Home' The Source : Fourth Quarter 2010 Contents HUMALOG
INSULIN LISPRO INJECTION (rDNA ORIGIN)
BRIEF SUMMARY: Consult package insert for complete prescribing information.
INDICATIONS AND USAGE: Humalog is an insulin analog that is indicated in the treatment of patients with
diabetes mellitus for the control of hyperglycemia. Humalog has a more rapid onset and a shorter duration of
action than regular human insulin. Therefore, in patients with type 1 diabetes, Humalog should be used in
regimens that include a longer-acting insulin. However, in patients with type 2 diabetes, Humalog may be used
without a longer-acting insulin when used in combination therapy with sulfonylurea agents.
Humalog may be used in an external insulin pump, but should not be diluted or mixed with any other
insulin when used in the pump. Humalog administration in insulin pumps has not been studied in patients
with type 2 diabetes.
CONTRAINDICATIONS: Humalog is contraindicated during episodes of hypoglycemia and in patients sensitive to
Humalog or any of its excipients.
WARNINGS: This human insulin analog differs from regular human insulin by its rapid onset of action as well
as a shorter duration of activity. When used as a mealtime insulin, the dose of Humalog should be given
within 15 minutes before or immediately after the meal. Because of the short duration of action of Humalog,
patients with type 1 diabetes also require a longer-acting insulin to maintain glucose control (except when
using an external insulin pump).
External Insulin Pumps: When used in an external insulin pump, Humalog should not be diluted or mixed
with any other insulin. Patients should carefully read and follow the external insulin pump manufacturer s
instructions and the "PATIENT INFORMATION" leaflet before using Humalog.
Physicians should carefully evaluate information on external insulin pump use in the Humalog physician
package insert and in the external insulin pump manufacturer's instructions. If unexplained hyperglycemia or
ketosis occurs during external insulin pump use, prompt identification and correction of the cause is necessary.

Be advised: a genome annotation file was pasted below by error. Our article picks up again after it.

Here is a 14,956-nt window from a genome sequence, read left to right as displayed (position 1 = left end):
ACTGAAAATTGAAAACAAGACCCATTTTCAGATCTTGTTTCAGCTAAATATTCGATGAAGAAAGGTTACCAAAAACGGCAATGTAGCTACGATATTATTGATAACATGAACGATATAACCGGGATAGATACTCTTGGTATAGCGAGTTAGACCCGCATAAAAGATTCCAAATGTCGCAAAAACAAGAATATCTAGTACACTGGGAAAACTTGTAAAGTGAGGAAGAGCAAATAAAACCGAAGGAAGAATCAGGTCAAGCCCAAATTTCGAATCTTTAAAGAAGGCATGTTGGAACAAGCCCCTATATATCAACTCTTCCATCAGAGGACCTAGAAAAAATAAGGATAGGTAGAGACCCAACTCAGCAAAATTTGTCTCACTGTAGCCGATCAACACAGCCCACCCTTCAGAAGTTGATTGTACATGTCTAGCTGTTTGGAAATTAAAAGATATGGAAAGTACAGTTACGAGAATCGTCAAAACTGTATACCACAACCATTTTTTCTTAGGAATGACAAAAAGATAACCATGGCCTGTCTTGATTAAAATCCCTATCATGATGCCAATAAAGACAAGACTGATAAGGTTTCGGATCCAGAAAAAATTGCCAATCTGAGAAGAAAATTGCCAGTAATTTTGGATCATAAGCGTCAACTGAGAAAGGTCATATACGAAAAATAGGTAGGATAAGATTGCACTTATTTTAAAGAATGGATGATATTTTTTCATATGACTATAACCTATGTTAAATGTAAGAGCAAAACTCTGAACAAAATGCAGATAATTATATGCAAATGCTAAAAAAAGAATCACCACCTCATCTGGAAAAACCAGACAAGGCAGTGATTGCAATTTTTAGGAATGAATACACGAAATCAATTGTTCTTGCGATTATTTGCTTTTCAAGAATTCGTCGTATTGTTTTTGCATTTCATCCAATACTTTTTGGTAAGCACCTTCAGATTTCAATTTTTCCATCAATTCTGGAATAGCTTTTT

The patient may require interim therapy with subcutaneous insulin injections (see PRECAUTIONS, For Patients
Using External Insulin Pumps, and DOSAGE AND ADMINISTRATION).
Hypoglycemia is the most common adverse effect associated with the use of insulins, including Humalog.
As with all insulins, the timing of hypoglycemia may differ among various insulin formulations. Glucose
monitoring is recommended for all patients with diabetes and is particularly important for patients using an
external insulin pump.
Any change of insulin should be made cautiously and only under medical supervision. Changes in insulin
strength, manufacturer, type (eg, regular, NPH, analog), species, or method of manufacture may result in the
need for a change in dosage.
PRECAUTIONS: General---Hypoglycemia and hypokalemia are among the potential clinical adverse effects
associated with the use of all insulins. Because of differences in the action of Humalog and other insulins, care
should be taken in patients in whom such potential side effects might be clinically relevant (eg, patients who are
fasting, have autonomic neuropathy, or are using potassium-lowering drugs or patients taking drugs sensitive to
serum potassium level). Lipodystrophy and hypersensitivity are among other potential clinical adverse effects
associated with the use of all insulins.
As with all insulin preparations, the time course of Humalog action may vary in different individuals or at
different times in the same individual and is dependent on site of injection, blood supply, temperature, and
Adjustment of dosage of any insulin may be necessary if patients change their physical activity or their usual
meal plan. Insulin requirements may be altered during illness, emotional disturbances, or other stress.
Hypoglycemia---As with all insulin preparations, hypoglycemic reactions may be associated with the
administration of Humalog. Rapid changes in serum glucose concentrations may induce symptoms of
hypoglycemia in persons with diabetes, regardless of the glucose value. Early warning symptoms of
hypoglycemia may be different or less pronounced under certain conditions, such as long duration of diabetes,
diabetic nerve disease, use of medications such as beta-blockers, or intensified diabetes control.
Renal Impairment---The requirements for insulin may be reduced in patients with renal impairment.
Hepatic Impairment---Although impaired hepatic function does not affect the absorption or disposition of
Humalog, careful glucose monitoring and dose adjustments of insulin, including Humalog, may be necessary.
Allergy---Local Allergy---As with any insulin therapy, patients may experience redness, swelling, or itching
at the site of injection. These minor reactions usually resolve in a few days to a few weeks. In some instances,
these reactions may be related to factors other than insulin, such as irritants in a skin cleansing agent or poor
Systemic Allergy---Less common, but potentially more serious, is generalized allergy to insulin, which may
cause rash (including pruritus) over the whole body, shortness of breath, wheezing, reduction in blood pressure,